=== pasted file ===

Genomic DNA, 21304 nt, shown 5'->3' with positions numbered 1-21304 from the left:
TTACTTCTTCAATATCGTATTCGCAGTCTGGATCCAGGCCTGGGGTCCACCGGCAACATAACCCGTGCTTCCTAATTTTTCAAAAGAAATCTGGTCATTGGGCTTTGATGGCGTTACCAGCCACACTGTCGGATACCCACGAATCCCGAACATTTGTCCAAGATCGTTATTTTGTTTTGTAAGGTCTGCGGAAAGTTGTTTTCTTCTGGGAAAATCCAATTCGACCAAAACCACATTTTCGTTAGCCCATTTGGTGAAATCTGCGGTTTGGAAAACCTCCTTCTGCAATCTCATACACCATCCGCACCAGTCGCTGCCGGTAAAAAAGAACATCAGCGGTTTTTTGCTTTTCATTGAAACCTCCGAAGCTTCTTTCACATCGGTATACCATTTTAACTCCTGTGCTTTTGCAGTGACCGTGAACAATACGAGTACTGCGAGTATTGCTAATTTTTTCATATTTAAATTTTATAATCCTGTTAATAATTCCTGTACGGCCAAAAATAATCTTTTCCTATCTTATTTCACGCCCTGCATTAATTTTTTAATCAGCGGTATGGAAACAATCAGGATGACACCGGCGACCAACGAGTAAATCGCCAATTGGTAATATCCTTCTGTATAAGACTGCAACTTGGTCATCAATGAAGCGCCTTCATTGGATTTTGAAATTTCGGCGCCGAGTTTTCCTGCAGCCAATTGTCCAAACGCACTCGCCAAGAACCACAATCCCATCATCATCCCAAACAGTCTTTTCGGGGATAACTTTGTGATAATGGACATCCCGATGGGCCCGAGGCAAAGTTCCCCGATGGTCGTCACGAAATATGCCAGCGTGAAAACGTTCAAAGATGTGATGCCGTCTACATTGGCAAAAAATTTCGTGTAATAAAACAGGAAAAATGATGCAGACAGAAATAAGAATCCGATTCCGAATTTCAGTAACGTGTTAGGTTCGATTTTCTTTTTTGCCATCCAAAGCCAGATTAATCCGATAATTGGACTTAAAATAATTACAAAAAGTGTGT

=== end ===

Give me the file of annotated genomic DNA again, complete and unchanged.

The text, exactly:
Genomic DNA, 21304 nt, shown 5'->3' with positions numbered 1-21304 from the left:
TTACTTCTTCAATATCGTATTCGCAGTCTGGATCCAGGCCTGGGGTCCACCGGCAACATAACCCGTGCTTCCTAATTTTTCAAAAGAAATCTGGTCATTGGGCTTTGATGGCGTTACCAGCCACACTGTCGGATACCCACGAATCCCGAACATTTGTCCAAGATCGTTATTTTGTTTTGTAAGGTCTGCGGAAAGTTGTTTTCTTCTGGGAAAATCCAATTCGACCAAAACCACATTTTCGTTAGCCCATTTGGTGAAATCTGCGGTTTGGAAAACCTCCTTCTGCAATCTCATACACCATCCGCACCAGTCGCTGCCGGTAAAAAAGAACATCAGCGGTTTTTTGCTTTTCATTGAAACCTCCGAAGCTTCTTTCACATCGGTATACCATTTTAACTCCTGTGCTTTTGCAGTGACCGTGAACAATACGAGTACTGCGAGTATTGCTAATTTTTTCATATTTAAATTTTATAATCCTGTTAATAATTCCTGTACGGCCAAAAATAATCTTTTCCTATCTTATTTCACGCCCTGCATTAATTTTTTAATCAGCGGTATGGAAACAATCAGGATGACACCGGCGACCAACGAGTAAATCGCCAATTGGTAATATCCTTCTGTATAAGACTGCAACTTGGTCATCAATGAAGCGCCTTCATTGGATTTTGAAATTTCGGCGCCGAGTTTTCCTGCAGCCAATTGTCCAAACGCACTCGCCAAGAACCACAATCCCATCATCATCCCAAACAGTCTTTTCGGGGATAACTTTGTGATAATGGACATCCCGATGGGCCCGAGGCAAAGTTCCCCGATGGTCGTCACGAAATATGCCAGCGTGAAAACGTTCAAAGATGTGATGCCGTCTACATTGGCAAAAAATTTCGTGTAATAAAACAGGAAAAATGATGCAGACAGAAATAAGAATCCGATTCCGAATTTCAGTAACGTGTTAGGTTCGATTTTCTTTTTTGCCATCCAAAGCCAGATTAATCCGATAATTGGACTTAAAATAATTACAAAAAGTGTGT